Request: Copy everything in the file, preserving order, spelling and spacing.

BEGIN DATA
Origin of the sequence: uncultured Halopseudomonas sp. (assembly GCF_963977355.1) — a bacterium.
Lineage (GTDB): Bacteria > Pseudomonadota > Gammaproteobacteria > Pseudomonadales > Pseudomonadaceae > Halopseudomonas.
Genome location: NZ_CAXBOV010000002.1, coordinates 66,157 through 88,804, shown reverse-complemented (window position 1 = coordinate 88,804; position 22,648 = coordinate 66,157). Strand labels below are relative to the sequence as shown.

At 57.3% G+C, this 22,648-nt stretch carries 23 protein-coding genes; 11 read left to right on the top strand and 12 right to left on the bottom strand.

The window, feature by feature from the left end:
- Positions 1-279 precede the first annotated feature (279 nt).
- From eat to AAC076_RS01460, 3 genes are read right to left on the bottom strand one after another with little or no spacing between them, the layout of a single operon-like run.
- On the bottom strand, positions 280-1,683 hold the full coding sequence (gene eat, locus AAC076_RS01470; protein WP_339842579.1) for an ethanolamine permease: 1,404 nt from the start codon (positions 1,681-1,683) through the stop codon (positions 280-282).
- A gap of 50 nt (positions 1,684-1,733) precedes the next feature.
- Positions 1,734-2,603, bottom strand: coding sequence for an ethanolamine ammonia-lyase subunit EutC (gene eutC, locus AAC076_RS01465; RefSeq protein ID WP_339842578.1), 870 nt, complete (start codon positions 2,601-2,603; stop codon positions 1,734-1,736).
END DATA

Origin of the sequence: uncultured Halopseudomonas sp. (assembly GCF_963977355.1) — a bacterium.
Lineage (GTDB): Bacteria > Pseudomonadota > Gammaproteobacteria > Pseudomonadales > Pseudomonadaceae > Halopseudomonas.
Genome location: NZ_CAXBOV010000002.1, coordinates 66,157 through 88,804, shown reverse-complemented (window position 1 = coordinate 88,804; position 22,648 = coordinate 66,157). Strand labels below are relative to the sequence as shown.

At 57.3% G+C, this 22,648-nt stretch carries 23 protein-coding genes; 11 read left to right on the top strand and 12 right to left on the bottom strand.

The window, feature by feature from the left end:
- Positions 1-279 precede the first annotated feature (279 nt).
- From eat to AAC076_RS01460, 3 genes are read right to left on the bottom strand one after another with little or no spacing between them, the layout of a single operon-like run.
- On the bottom strand, positions 280-1,683 hold the full coding sequence (gene eat, locus AAC076_RS01470; protein WP_339842579.1) for an ethanolamine permease: 1,404 nt from the start codon (positions 1,681-1,683) through the stop codon (positions 280-282).
- A gap of 50 nt (positions 1,684-1,733) precedes the next feature.
- Positions 1,734-2,603, bottom strand: coding sequence for an ethanolamine ammonia-lyase subunit EutC (gene eutC, locus AAC076_RS01465; RefSeq protein ID WP_339842578.1), 870 nt, complete (start codon positions 2,601-2,603; stop codon positions 1,734-1,736).